SAGE Journal Articles

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Journal Article 19.1: Yang, S., & Park, S. (2017). A sociocultural approach to children’s perceptions of death and loss. OMEGA – Journal of Death and Dying, 76, 53–77.

Learning Objective: 19.2 Contrast children’s, adolescents’, and adults’ understanding of death.

Abstract: By employing the phenomenographic approach, the present study explored children's cognitive understanding of and emotional responses to death and bereavement. Participants included 52 Korean, 16 Chinese, and 16 Chinese American children ages 5–6. Thematic analysis of children's drawings and open-ended interviews revealed that most children associated death with negative emotions such as fear, anxiety, and sadness. The majority of children used realistic expressions to narrate death. The core themes from their drawings included causes for death, attempts to stop the dying, and situations after death. This study contributes to the literature by targeting young children who have been relatively excluded in death studies and provides evidence in the usefulness of drawings as a developmentally appropriate data collection tool. The findings also enrich our knowledge about children's understanding of death and bereavement, rooted in the inductive analysis of empirical data with children from culturally diverse backgrounds.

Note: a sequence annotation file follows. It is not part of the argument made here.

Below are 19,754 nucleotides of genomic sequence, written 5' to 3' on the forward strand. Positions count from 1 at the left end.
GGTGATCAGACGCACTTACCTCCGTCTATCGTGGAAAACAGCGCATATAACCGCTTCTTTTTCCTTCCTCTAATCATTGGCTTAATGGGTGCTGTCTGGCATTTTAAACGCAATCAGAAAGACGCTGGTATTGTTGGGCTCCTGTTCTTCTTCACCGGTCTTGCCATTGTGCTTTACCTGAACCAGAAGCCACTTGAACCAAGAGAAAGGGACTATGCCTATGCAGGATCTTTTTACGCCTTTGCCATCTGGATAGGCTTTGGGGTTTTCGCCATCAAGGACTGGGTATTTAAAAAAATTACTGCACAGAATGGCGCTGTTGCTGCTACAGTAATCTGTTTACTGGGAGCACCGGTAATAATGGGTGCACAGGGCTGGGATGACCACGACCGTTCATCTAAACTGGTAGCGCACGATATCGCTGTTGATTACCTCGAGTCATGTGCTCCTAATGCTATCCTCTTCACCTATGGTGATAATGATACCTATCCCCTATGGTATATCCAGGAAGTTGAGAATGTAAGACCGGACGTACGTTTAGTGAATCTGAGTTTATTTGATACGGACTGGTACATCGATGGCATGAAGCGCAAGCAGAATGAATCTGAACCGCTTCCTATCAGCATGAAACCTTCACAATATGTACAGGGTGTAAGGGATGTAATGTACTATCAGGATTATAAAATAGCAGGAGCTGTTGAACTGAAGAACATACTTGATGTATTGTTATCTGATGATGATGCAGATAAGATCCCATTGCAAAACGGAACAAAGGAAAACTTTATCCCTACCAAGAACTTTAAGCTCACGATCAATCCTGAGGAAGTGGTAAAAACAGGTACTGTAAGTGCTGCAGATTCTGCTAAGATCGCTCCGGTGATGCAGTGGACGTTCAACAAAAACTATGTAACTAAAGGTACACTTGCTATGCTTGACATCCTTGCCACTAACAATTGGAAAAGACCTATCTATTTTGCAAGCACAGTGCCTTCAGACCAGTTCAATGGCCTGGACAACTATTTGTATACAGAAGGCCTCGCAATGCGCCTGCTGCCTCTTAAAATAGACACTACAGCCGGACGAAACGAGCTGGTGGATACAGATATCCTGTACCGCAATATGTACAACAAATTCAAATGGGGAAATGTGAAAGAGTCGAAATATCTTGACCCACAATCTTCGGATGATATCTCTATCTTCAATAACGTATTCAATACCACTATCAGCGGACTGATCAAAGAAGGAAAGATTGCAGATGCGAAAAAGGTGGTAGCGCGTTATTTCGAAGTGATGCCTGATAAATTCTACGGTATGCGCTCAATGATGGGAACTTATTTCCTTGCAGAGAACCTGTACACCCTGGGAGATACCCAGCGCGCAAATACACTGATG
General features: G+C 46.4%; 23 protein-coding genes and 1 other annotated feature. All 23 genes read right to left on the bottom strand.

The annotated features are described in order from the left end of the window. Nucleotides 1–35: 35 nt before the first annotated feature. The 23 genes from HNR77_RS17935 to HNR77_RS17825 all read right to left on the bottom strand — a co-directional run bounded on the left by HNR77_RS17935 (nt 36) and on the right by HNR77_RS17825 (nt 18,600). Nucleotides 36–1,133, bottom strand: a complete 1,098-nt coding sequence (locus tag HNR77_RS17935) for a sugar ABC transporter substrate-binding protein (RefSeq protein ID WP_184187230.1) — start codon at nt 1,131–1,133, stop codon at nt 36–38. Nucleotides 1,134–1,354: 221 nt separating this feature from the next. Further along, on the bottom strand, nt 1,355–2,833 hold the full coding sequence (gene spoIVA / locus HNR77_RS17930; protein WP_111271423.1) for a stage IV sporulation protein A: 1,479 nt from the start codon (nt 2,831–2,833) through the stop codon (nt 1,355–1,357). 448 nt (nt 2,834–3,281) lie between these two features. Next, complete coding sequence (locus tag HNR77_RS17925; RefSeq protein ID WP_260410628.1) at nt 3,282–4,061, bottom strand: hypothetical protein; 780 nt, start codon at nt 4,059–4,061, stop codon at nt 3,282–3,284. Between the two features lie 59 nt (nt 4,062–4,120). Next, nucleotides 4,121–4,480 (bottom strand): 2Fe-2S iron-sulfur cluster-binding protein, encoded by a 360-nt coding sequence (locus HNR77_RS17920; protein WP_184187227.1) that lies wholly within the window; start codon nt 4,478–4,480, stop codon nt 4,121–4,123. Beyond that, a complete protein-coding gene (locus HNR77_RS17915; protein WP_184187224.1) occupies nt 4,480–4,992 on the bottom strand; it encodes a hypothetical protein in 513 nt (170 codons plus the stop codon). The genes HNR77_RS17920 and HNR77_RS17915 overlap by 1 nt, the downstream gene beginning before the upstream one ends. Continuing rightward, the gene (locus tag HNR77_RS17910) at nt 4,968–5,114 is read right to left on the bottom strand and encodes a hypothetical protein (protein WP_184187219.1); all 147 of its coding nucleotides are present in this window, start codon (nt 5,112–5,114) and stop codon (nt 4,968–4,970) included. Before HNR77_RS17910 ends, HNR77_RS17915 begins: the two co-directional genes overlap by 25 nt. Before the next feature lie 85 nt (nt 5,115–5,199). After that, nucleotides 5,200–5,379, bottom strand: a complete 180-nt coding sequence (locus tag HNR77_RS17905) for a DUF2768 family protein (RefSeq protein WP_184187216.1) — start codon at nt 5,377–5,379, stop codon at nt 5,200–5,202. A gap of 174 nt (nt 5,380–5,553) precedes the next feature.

Journal Article 19.2: Chen, L., Fu, F., Sha, W., & Chan, C.L.W., et al. (2017). Mothers coping with bereavement in the 2008 China earthquake: A dual process analysis. OMEGA – Journal of Death and Dying.

Learning Objective: 19.4 Summarize typical grief reactions to the loss of loved ones and the influence of development on bereavement.

Abstract: The purpose of this study is to explore the grief experiences of mothers after they lost their children in the 2008 China earthquake. Informed by the dual process model, this study conducted in-depth interviews to explore how six bereaved mothers coped with such grief over a 2-year period. Right after the earthquake, these mothers suffered from intensive grief. They primarily coped with loss-oriented stressors. As time passed, these mothers began to focus on restoration-oriented stressors to face changes in life. This coping trajectory was a dynamic and integral process, which bereaved mothers oscillated between loss- and restoration-oriented stressors. This study offers insight in extending the existing empirical evidence of the dual process model.